CME Europe: This time it’s different
In September 2011, CME Group – the world’s largest derivatives and futures exchange platform operator – moved into its plush new offices overlooking St Paul’s Cathedral in One New Change.
One year later, those offices, which can house more than 300 people, remain half empty. But the CME is thinking long-term.
A new company is close to being born – pending UK regulatory approval – in the work spaces and conference rooms of CME’s newest outpost: CME Europe. Today, CME Europe is officially four people: CEO Robert Ray; head of strategic sales Felix Carabello; COO David Feltes; and chief compliance officer Paul Richardson. The balance of the headcount is made up of 120 CME operational staff, in sales, marketing and compliance.
By mid-2013, the company is set to open trading in 30 currency pairs as well as offer clearing services for a range of over-the-counter (OTC) FX products, making it the first Europe-based exchange to offer central and order book liquidity on exchange in the forex market.
To achieve these targets, CME will have to overcome a number of key hurdles, the most significant being FX market perception that, while competition is welcome, there is no demand for an exchange-based currencies offering in Europe.
According to one market participant spoken to by EuromoneyFXNews, Europe is where “the big boys play in FX,” trading in an OTC format rather than in exchange-traded contracts. Many other of the market participants say they are skeptical that CME Europe’s contract offerings through the London-based exchange will gain critical mass in Europe.
“I don’t see where the interest will come from,” says the global head of listed products at a large European bank. “It’s not something we hear from our clients: ‘I would do more FX business with you if there was a listed product.’”
Moreover, argues the same source, for those clients that do want to trade listed FX contracts, they can easily access the CME’s existing US-based FX futures contract on its Globex platform 24 hours per day.
So why introduce new contracts in Europe?
In an interview with EuromoneyFXNews, Derek Sammann, CME’s head of interest rate and FX products, and Will Patrick, the exchange operator’s London-based senior director of FX products, say the company is ready to change those pessimistic perceptions once again – given that 25 years ago many participants were sceptical its US contract would ever get off the ground.
It’s now a $110 billion-per-day market.
Sammann and Patrick admit that new, incoming financial regulations – such as the US Dodd-Frank Act and the EU’s European Market Infrastructure Regulation plan, as well as, on a global level, the Basel III proposals – are driving growth and consolidation in equal measures in the exchange-traded space across the EMEA region.
| Derek Sammann:
“In FX, we feel the
However, as regulation creates a sea change in the functioning of traded markets in a range of products – both traditional voice-brokered OTC deals and electronic platforms in exchange-traded, standardized products – Sammann says fundamental demand for a new CME business in Europe comes from one place: the customer.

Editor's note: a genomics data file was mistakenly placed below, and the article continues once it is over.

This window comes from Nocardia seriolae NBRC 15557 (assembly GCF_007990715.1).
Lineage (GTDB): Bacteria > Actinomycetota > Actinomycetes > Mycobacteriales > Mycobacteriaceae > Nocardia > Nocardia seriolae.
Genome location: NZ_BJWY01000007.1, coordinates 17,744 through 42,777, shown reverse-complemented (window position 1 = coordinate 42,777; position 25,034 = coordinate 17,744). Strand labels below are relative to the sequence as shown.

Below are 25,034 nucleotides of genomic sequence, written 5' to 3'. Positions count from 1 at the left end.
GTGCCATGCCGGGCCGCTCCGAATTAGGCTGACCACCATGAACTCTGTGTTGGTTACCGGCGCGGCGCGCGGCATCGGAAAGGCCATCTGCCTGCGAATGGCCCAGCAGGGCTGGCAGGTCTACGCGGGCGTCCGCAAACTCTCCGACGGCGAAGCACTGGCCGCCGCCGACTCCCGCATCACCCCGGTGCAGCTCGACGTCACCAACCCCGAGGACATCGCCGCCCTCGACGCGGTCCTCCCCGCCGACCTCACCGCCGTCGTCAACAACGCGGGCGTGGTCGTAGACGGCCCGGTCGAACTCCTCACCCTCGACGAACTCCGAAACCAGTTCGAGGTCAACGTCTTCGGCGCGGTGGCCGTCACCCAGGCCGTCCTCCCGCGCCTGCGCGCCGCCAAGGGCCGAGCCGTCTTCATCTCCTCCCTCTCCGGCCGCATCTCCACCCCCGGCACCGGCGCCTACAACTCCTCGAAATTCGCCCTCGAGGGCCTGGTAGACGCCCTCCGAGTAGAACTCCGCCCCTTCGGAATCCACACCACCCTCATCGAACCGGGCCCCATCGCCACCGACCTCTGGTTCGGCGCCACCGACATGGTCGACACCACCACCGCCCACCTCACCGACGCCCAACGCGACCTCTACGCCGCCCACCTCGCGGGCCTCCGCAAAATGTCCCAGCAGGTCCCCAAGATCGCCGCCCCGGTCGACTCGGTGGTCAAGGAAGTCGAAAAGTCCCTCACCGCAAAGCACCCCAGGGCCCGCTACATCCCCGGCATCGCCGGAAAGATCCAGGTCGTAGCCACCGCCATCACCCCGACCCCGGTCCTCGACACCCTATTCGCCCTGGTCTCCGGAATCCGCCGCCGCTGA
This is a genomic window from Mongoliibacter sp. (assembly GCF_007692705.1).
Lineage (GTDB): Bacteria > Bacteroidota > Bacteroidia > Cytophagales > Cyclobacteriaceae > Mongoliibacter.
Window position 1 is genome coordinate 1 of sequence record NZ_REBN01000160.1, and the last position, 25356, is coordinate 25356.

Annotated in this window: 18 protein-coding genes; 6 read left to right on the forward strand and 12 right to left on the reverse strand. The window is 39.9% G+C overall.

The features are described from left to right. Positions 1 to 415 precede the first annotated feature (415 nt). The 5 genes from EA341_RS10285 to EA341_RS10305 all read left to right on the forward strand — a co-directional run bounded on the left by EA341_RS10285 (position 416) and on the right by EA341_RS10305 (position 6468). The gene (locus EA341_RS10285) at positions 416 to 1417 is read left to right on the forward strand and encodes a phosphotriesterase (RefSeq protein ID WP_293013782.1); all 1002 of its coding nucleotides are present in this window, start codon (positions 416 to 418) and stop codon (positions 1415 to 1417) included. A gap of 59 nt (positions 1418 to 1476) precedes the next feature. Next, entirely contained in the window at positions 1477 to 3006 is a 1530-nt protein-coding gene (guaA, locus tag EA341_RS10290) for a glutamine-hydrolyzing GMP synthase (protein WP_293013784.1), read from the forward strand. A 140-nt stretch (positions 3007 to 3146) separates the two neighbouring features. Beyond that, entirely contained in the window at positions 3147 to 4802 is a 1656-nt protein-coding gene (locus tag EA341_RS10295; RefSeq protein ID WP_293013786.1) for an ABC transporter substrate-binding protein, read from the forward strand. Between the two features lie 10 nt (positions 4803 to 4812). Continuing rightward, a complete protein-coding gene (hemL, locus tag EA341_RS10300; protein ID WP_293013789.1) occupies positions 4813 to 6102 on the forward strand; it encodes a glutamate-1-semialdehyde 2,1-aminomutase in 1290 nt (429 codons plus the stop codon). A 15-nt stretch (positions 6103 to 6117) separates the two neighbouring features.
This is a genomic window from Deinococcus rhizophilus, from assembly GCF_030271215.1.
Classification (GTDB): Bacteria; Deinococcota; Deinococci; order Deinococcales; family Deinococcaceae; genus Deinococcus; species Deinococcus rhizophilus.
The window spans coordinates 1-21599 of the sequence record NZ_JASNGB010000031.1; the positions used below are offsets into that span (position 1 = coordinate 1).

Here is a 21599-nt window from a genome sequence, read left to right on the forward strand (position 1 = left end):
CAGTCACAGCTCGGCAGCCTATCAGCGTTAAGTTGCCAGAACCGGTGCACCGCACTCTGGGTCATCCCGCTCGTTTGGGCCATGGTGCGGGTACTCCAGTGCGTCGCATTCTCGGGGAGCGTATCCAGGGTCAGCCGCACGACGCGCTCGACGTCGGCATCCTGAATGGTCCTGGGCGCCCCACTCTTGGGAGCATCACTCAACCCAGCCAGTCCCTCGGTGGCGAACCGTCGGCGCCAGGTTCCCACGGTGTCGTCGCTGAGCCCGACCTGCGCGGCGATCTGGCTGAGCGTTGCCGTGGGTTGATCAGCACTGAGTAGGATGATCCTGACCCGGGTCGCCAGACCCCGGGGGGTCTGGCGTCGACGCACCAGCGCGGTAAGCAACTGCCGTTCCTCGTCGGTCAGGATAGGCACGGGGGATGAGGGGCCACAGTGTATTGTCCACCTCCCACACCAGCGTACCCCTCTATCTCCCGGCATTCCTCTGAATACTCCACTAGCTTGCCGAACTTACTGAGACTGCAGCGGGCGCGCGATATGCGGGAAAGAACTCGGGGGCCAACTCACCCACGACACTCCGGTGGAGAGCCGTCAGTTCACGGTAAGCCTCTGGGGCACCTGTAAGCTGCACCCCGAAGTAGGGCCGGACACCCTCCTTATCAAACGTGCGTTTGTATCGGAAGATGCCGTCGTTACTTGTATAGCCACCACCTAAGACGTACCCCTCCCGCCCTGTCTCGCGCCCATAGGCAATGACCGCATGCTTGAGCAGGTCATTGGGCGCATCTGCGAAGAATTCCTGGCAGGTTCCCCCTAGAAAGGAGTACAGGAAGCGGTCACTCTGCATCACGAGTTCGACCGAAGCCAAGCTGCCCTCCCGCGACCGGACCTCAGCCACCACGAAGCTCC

“As regulations come in, what we are hearing from customers is a desire to have regional solutions,” he says. “CME Europe is a regional solution. It will be a UK, standalone, fully registered, on-exchange solution for customers that want to deal in the jurisdiction of their home country that is consistent with where they are already trading.”
And this time it’s different.
The new iteration of CME Europe is not the first time CME Group has attempted to expand into the old world, after building a storied markets empire in Chicago.
CME first opened an office in London in 1979 with five employees, and the Chicago Board of Trade – which merged with CME in 2007 to become part of CME Group – opened an office in London in 1987 with three employees.
In 2007, CME collaborated with Reuters to launch FXMarketSpace, which was a centrally cleared, global FX platform for the OTC cash market. However, the venture failed to take off despite Reuters and CME each pumping $45 million into the platform; it was closed down in October 2008 due to a lack of liquidity.
This time around, CME Europe is benefiting for the first time from a willing customer base anxious to move pre-regulatory mandate into the exchange-traded space for a number of essential financial products like FX, says Patrick.
“We are building relationships in London that we might not have built five years ago,” he says. “We are setting conversations with people that we have wanted to speak to for a long time. People here are starting to see us through a different set of eyes now – as a partner as opposed to a competitor.”
At the moment, there is no direct competition for CME Europe’s plans in the FX space.
Earlier this month, the Wall Street Journal reported that futures exchange Deutsche Börse was considering launching currency futures on its platform in a bid to outmanoeuvre long-time rival CME in Europe.
But the market is still awaiting a new formal offering from the German company in the FX space.
As always, the stats don’t lie
In the FX market, 30% of CME’s global currencies volumes transacted come from European trading funnelled into Globex and cleared through CME’s clearing house.